PEORIA, Ill. (WMBD) – When a violent crime happens in central Illinois communities, many times the victims face a long road to recovery. But how do they get to a point of healing? There is one local program working to offer solutions.
“I was dealing with domestic violence with my kid’s dad for years and bypassed a lot of it until he put a gun to my son’s head,” said one local mother.
It was the breaking point for her as a survivor. We’ll call her “Ondrea” for her safety and privacy.
“My son would talk about it so freely, like nothing ever happened,” said Ondrea. “He could be walking in the grocery store, and he would just [say,] ‘My dad put a gun to my head.’ He thought it was normal.”
Ondrea reached out to the Center for Prevention of Abuse in Peoria. There, she met a legal advocate who introduced her to Safe From the Start- a free, referral-based therapy program for children up through the age of five.
“We see young people who have experienced trauma or abuse,” said Carol Merna, the CEO of the Center for Prevention of Abuse.
“It could be an age-inappropriate movie, video games, a shooting in the neighborhood, a fight, domestic violence, of course, sexual assault, anything that they’ve seen that affects them in an adverse way, that’s an experience that we want to be able to help them process and hopefully help them find some recovery from it, so it doesn’t affect them the rest of their lives,” Merna said.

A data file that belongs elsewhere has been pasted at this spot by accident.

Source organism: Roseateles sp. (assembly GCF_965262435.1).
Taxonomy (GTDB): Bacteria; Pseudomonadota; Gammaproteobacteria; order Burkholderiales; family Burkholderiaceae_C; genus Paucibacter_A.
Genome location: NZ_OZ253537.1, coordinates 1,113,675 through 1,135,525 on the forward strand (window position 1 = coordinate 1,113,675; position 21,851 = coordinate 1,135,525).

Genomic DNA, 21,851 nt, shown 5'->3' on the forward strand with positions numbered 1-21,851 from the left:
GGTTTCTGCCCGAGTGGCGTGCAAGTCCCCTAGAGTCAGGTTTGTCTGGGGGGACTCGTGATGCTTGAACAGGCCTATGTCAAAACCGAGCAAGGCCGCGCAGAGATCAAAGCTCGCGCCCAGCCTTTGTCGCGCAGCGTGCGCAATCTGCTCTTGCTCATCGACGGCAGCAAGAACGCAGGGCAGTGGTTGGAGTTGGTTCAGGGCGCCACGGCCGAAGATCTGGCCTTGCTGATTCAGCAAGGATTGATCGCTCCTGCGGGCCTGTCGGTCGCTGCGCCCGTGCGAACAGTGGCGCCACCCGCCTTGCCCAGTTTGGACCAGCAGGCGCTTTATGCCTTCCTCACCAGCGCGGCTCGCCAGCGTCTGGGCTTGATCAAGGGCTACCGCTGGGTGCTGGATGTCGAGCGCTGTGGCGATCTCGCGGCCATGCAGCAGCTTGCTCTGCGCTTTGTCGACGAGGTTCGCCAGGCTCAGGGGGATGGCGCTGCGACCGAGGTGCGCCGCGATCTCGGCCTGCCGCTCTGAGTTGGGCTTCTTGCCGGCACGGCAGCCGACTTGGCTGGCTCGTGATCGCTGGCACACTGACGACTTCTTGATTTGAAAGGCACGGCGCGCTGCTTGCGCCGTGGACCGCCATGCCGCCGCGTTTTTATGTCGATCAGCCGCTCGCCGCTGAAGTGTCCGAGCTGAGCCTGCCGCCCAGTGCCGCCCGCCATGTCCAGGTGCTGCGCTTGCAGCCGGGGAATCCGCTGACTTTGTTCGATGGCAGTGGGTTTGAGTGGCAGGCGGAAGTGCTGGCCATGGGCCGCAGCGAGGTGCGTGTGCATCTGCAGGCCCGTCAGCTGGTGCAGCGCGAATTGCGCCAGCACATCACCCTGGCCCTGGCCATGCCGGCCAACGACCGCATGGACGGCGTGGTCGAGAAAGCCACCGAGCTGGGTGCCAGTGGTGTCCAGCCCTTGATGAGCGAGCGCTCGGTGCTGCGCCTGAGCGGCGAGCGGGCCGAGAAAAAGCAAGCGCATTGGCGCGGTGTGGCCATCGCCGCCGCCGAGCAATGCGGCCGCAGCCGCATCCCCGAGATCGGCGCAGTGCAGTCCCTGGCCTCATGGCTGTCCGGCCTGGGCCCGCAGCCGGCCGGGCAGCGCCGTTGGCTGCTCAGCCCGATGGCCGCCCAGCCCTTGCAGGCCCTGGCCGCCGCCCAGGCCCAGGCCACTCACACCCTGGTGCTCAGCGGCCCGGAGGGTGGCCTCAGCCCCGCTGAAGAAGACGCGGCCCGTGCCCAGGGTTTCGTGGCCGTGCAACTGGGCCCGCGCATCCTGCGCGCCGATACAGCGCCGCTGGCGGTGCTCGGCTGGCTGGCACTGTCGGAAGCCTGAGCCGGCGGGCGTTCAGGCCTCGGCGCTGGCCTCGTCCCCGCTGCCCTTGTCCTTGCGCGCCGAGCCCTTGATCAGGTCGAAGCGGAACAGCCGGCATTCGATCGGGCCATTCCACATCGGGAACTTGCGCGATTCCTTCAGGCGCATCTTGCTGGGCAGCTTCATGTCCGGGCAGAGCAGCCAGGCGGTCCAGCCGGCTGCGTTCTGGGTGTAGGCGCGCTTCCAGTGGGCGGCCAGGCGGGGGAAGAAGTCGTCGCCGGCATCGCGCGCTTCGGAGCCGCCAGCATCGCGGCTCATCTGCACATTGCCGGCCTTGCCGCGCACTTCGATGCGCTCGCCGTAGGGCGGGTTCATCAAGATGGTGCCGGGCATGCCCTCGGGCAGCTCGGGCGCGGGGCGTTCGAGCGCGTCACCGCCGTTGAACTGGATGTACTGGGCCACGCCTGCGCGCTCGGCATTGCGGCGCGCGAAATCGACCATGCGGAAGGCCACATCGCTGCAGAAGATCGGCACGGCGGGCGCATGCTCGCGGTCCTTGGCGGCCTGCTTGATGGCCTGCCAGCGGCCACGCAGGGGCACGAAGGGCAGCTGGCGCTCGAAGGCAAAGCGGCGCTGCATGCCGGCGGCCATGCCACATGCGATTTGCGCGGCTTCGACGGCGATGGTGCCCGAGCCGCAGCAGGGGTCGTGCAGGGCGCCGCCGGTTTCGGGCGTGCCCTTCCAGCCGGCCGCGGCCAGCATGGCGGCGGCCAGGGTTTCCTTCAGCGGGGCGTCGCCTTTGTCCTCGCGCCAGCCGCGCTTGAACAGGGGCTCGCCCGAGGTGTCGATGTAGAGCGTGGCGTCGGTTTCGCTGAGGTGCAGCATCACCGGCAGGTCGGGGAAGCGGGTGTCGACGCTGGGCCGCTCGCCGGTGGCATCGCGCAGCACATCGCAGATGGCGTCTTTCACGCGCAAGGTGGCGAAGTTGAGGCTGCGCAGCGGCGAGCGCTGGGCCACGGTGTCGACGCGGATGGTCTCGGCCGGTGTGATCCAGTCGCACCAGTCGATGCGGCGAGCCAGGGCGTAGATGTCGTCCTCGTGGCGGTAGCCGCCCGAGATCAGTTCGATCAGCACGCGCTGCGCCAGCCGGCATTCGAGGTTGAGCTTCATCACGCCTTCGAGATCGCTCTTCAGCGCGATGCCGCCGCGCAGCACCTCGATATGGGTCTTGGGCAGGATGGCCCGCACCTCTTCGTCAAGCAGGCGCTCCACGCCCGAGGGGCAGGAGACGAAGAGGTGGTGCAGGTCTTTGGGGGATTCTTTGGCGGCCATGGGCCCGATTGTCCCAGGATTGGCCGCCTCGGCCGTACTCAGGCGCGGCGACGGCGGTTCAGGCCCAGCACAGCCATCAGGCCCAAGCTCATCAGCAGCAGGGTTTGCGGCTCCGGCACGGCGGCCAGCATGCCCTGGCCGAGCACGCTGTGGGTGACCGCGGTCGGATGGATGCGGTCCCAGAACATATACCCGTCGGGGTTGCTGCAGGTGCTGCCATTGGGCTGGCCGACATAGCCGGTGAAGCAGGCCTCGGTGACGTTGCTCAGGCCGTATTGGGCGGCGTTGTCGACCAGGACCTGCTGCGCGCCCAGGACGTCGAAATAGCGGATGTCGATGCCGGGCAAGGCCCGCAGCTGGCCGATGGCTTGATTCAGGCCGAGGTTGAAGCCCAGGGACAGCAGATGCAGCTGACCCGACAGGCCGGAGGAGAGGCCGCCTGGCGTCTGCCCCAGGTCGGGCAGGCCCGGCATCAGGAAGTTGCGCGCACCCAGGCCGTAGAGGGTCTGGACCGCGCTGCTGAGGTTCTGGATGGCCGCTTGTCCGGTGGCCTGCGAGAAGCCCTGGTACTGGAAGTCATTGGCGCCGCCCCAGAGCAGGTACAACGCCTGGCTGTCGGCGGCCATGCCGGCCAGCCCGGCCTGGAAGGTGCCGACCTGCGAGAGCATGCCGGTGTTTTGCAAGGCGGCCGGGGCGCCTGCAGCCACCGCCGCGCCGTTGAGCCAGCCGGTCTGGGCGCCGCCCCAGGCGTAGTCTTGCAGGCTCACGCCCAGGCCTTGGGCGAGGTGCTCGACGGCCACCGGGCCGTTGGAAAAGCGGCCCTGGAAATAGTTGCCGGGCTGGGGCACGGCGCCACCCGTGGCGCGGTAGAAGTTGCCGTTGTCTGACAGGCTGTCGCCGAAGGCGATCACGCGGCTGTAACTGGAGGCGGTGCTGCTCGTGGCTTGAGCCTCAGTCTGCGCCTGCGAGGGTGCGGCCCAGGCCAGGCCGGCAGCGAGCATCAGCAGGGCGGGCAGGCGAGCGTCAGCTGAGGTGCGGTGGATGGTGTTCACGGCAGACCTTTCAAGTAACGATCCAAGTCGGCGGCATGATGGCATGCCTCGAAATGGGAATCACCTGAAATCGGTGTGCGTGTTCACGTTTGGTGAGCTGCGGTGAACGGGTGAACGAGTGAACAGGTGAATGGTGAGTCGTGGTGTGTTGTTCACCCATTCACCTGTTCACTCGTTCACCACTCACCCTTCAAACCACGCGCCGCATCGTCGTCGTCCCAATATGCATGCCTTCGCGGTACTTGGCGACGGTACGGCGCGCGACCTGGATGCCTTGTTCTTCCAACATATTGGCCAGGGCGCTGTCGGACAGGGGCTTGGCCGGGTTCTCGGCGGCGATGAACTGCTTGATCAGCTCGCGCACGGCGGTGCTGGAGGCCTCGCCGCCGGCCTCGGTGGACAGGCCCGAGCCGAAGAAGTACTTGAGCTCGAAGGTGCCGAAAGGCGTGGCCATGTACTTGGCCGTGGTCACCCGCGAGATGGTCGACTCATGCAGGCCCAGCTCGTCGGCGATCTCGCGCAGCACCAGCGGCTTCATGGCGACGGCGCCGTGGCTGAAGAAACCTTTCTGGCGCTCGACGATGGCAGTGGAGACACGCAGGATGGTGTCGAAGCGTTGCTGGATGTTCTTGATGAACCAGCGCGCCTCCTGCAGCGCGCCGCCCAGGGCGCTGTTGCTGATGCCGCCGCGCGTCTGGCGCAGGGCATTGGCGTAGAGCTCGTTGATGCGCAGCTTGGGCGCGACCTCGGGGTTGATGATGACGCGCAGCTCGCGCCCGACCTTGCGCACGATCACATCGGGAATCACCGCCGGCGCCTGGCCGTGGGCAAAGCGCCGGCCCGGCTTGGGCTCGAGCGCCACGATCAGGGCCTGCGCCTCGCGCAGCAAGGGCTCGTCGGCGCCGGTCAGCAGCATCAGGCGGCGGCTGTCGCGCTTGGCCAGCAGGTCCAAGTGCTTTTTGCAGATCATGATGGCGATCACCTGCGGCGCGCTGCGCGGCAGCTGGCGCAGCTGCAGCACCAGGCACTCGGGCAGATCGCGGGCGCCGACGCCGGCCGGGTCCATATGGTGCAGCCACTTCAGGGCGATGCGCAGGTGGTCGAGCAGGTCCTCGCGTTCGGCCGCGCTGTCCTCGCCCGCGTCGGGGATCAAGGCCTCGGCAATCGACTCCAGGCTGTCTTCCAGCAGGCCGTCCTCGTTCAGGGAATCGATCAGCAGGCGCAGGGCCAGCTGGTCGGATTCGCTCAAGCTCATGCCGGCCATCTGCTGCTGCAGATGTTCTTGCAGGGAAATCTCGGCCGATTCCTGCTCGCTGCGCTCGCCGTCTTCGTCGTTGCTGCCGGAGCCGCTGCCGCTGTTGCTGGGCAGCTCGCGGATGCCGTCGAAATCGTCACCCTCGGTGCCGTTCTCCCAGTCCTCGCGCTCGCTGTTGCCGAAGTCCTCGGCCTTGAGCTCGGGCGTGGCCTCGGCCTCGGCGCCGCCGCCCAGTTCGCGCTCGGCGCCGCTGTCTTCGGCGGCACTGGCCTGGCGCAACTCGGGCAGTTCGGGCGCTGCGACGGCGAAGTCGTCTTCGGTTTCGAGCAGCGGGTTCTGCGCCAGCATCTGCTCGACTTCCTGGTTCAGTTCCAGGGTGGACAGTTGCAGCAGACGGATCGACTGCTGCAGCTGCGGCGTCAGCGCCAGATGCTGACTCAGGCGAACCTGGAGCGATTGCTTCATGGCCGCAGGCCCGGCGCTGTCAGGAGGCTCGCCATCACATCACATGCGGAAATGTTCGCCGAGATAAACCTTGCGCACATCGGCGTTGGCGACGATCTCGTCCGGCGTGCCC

She explained since 2001, more than 650 families, including Ondrea and her son, have utilized the services of Safe from the Start.
“He just would constantly talk about guns and constantly talk about killing people and he started becoming very inappropriate,” said Ondrea.
As part of the program, a therapist performs baseline behavioral and development analyses on the child and a stress index on the caregiver. Then the child participates in about six, 30-45 minute long play therapy sessions.
“When children are very young, they don’t always have the language to express what’s happened to them. But with play therapy, play is how a child learns,” said Joni Lyons, the program administrator who has worked at the center for the last 14 years.
Throughout the program, the kids have access to costumes, games, books, figurines, and a sand tray where they can create their own worlds as the therapist analyzes. Clients are taught how to process their emotional traumas in healthy ways.
Success looks different for each client, but research-based follow-up assessments and caretaker responses offer insight.
“It’s exciting to see lives changed. And you think there’s hope. There’s always hope, and these children are getting services to renew their hope, to renew the caregiver’s hope,” said Lyons.
That’s been the case for Ondrea, after she said play therapy helped her son open up about his trauma to program therapists.
“He’s happy. He’s a normal, five-year-old now. You wouldn’t know that anything ever happened to him,” she said.
If you or someone you know is in an abusive situation and needs help, you can reach out to the Center for Prevention of Abuse’s crisis hotline at 1-800-559-SAFE (7233).